‘Q. You think you'd be tickled to death to do it? A. Yes, I do.
‘Q. Well, in other words, then, you figure, with your paying that $1.20 to the Co-op for each one of your customers which you serve, that you're saving yourself money? A. I think I am.
‘Q. You're making more money on that deal than you would one of your own customers? A. That's right.
‘Mr. Donegan: And you estimate that your cost per month on the non-Co-op customers, for the cost you didn't incur for the Co-op customers, is at least $1.20 a month? A. Yes, sir.’
These additional factors justify the court's finding of sufficiency of consideration. Too, in this connection it should be remembered that the burden of establishing the invalidity of the contract rested with defendant.
The finding of adequacy of consideration disposes of defendant's contention, advanced for the first time on appeal, that the contract is violative of the unfair practices provisions of the Milk Control Act. (Section 4280, formerly section 736.3, of the Agricultural Code.)
The finding of adequacy of consideration also makes it unnecessary to discuss other arguments of defendant relative to the interpretation of the Milk Control Act and its application to the facts of the instant case. As defendant himself says in his closing brief: ‘No matter how complicated respondents try to make it, the issue here is simply whether the contract is valid under Section 736.13 (4361) of the Agricultural Code. This depends on whether the sum of $1.20 per customer, per month, is a fair, just and reasonable compensation for the services rendered under the contract.’
Before leaving this phase of the case it perhaps should be noted that at the trial of the instant action defendant abandoned his affirmative defense that Co-op's distribution of a portion of its profits among its members constitutes an unlawful rebate (Agricultural Code, section 4361) to those of its members who are customers of Eaton. Defendant deferred to the decision in Certified Grocers of California v. State Bd. of Equalization, 100 Cal.App.2d 289, 223 P.2d 291. In that case the court held that the provisions of the Corporations Code which permit cooperative corporations to declare patronage dividends are paramount to the provisions of the Alcoholic Beverage Control Act which prohibit sales of liquor at less than posted prices and secret rebates. In view of these facts no more need be said of this defense.
Defendant offered in evidence a cost study prepared by George O'Neil, an auditor in the Department of Agriculture, that purported to show the selling, collection and advertising costs of Eaton and five other milk distributors in the same marketing area. This study showed Eaton's costs to be 39¢ per month per customer, and those of the other five to range between a low of 35¢ and a high of 51 3/434¢. Plaintiffs objected to the admission of the study on the grounds that no proper foundation was laid for its introduction and that it was hearsay. The trial court sustained the objection. Defendant contends the ruling was error, citing subdivision 5 of Section 1855 of the Code of Civil Procedure. That section provides: ‘There can be no evidence of the contents of a writing, other than the writing itself, except in the following cases: * * *5. When the original consists of numerous accounts or other documents, which cannot be examined in court without great loss of time, and the evidence sought from them is only the general result of the whole.’
It should be here observed that the books of the distributors, other than Eaton, from which the figures in the cost study were prepared were not produced in court. Moreover, O'Neil testified on cross-examination that no audit of the books was made, and that he did not know of his own knowledge whether or not the books were correct. Defendant's contention is answered in People v. Doble, 203 Cal. 510, at page 515, 265 P. 184, at page 187, wherein the court said: ‘It is manifestly error to admit in evidence, under section 1855, subd. 5, of the Code of Civil Procedure, a summary of books where the books themselves are not shown to be admissible in evidence. We, of course, are not intending to hold that the books in each case must be actually received in evidence to warrant the introduction of such summary so long as they are available for use of the opposing party, but their introduction in evidence is the safest rule, and it is not a technical objection to require that a showing be first made that such book entries are entitled to admission if they are actually offered.’ Further it affirmatively appeared from O'Neil's testimony that his cost study did not take into account the time devoted by the milk route drivers in the solicitation and collection of accounts. This was, of course, one of the substantial items of Eaton's expense. Also, it only covered a period of one month.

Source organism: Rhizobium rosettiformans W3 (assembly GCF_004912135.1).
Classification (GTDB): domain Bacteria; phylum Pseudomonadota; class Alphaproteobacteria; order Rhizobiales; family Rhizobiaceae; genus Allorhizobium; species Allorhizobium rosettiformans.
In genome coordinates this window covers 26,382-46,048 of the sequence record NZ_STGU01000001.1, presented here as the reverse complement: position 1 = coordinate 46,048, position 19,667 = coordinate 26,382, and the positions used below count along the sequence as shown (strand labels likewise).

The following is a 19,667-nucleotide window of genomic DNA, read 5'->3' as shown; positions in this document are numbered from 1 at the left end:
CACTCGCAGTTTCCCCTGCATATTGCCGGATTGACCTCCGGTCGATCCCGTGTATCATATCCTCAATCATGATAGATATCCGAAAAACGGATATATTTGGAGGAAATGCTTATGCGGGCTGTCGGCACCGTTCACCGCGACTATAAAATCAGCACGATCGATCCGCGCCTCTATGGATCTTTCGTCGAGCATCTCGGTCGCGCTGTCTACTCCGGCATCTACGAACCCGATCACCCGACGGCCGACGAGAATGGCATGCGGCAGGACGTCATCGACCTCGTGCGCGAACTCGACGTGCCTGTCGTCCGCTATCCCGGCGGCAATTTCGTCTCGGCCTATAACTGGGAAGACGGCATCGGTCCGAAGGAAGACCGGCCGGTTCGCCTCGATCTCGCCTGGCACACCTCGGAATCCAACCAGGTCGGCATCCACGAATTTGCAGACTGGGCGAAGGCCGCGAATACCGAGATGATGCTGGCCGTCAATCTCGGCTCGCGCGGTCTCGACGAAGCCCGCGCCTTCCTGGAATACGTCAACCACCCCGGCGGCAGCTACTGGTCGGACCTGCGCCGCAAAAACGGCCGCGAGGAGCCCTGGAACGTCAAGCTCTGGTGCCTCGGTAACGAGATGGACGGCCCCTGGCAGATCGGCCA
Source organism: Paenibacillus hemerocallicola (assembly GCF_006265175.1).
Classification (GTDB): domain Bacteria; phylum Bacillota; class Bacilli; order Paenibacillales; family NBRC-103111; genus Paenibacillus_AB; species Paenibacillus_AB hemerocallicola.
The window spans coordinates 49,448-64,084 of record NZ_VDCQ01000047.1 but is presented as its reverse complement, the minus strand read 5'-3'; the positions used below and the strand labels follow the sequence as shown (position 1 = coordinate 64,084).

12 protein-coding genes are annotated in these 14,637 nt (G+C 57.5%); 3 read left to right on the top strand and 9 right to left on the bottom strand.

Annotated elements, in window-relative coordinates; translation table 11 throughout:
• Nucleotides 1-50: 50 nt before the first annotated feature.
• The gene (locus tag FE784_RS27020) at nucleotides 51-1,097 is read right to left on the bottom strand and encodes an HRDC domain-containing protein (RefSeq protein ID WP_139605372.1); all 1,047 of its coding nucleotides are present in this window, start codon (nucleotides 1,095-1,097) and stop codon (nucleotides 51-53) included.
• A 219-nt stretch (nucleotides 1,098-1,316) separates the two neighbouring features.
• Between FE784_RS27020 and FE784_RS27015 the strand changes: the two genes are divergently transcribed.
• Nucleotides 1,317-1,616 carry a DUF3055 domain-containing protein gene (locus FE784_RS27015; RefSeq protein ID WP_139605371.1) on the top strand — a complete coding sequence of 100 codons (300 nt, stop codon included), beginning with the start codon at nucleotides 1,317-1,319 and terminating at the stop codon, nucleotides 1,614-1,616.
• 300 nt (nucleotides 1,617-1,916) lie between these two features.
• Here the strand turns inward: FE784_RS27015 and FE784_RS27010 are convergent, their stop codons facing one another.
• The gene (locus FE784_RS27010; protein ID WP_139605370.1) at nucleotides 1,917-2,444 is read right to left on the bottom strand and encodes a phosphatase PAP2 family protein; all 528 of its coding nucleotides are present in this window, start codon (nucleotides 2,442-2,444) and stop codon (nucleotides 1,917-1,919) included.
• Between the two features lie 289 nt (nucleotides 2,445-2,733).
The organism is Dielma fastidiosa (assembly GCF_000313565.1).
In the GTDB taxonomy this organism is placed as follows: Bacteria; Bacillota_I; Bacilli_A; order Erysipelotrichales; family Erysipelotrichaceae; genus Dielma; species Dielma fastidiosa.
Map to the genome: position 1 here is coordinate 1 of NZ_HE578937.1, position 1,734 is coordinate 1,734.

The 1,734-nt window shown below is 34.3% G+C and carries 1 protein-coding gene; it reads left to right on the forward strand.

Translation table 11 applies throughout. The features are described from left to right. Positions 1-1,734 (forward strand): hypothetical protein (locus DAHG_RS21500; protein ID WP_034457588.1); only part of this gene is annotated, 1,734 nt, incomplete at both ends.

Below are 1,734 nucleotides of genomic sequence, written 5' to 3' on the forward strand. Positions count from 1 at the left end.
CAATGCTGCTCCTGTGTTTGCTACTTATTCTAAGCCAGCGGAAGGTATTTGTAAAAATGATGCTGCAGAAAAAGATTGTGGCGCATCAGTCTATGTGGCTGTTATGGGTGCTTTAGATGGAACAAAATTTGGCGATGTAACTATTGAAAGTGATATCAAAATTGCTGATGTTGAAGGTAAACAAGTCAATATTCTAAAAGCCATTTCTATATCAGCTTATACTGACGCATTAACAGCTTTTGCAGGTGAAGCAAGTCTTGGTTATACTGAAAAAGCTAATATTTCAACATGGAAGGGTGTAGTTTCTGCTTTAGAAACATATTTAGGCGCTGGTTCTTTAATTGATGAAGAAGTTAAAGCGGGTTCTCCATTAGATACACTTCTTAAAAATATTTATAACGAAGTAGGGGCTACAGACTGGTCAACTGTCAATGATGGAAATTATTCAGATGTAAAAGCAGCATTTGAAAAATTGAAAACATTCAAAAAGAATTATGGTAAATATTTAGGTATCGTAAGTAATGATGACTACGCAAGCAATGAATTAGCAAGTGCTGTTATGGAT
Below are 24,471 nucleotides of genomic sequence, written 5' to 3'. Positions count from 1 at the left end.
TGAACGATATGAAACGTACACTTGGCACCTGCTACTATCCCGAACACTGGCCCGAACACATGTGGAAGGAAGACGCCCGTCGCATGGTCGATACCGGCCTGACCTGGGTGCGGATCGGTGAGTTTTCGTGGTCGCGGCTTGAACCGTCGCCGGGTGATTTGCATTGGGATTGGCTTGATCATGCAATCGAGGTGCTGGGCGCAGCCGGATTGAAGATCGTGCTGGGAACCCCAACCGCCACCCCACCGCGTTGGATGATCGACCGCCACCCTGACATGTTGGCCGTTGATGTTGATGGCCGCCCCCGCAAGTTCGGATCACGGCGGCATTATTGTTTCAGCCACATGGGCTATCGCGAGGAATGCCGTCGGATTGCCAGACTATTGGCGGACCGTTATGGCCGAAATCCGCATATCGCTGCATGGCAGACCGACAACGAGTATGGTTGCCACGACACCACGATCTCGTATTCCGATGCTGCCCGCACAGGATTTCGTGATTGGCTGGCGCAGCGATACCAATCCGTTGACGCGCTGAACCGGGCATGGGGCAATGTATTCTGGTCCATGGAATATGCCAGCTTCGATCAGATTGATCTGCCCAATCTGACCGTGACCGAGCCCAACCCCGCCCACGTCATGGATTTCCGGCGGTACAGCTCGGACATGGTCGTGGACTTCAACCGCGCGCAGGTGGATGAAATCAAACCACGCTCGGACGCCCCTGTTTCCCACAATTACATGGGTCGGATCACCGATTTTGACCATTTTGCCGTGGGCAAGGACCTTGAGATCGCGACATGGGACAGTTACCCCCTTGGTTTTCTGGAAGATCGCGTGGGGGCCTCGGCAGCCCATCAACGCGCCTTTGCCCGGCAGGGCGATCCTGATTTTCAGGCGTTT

But assuming the admissibility of O'Neil's figures as they relate to Eaton's operations, yet defendant did not offered these figures independently of those pertaining to the other five distributors. Rather, he offered the study as a whole. Where an offer of evidence includes several different matters, some of which are vulnerable to objection, the entire offer may be rejected. Swafford v. Board of Education, 127 Cal. 484, 59 P. 900; Rose v. Southern Trust Co., 178 Cal. 580, 174 P. 28; Lewis v. Western Truck Line, 44 Cal.App.2d 455, 112 P.2d 747; 24 Cal.Jur. p. 761.
Defendant complains that the trial court misconceived the theory upon which the case was tried. He refers to comments made by the trial judge from time to time during the course of the trial on the evidence in the case and the applicability of the Milk Control Act thereto. It would unduly protract this opinion to discuss in detail the trial judge's comments and the matters which prompted them. It is enough to say that a reading of the entire record in the case reveals that he had a thorough grasp of the issues involved and of the pertinent evidentiary matters. Moreover, as is noted in Jones v. Tierney-Sinclair, 71 Cal.App.2d 366, 372, 162 P.2d 669, 672: ‘It has been repeatedly held that although the trial judge may erroneously state his reasons for his conclusions in an opinion, if the evidence supports the findings and the findings support the judgment it will be affirmed on appeal.’ See also Northern California Power Co. v. Waller, 174 Cal. 377, 163 P. 214; Foshee v. Wolters, 86 Cal.App.2d 766, 195 P.2d 930; De Cou v. Howell, 190 Cal. 741, 214 P. 444.
Finally, defendant assigns as error the trial court's refusal to permit William J. Hunt, of the State Department of Agriculture, to express his opinion as to the effect the sustaining of the validity of the contract would have on the milk industry at large. The ruling was correct. The only proper subject of inquiry in the case was whether the contract did or did not violate the Milk Control Act.
The judgment is affirmed.
O'DONNELL, Justice pro tem.
NOURSE, P. J., and DOOLING, J., concur.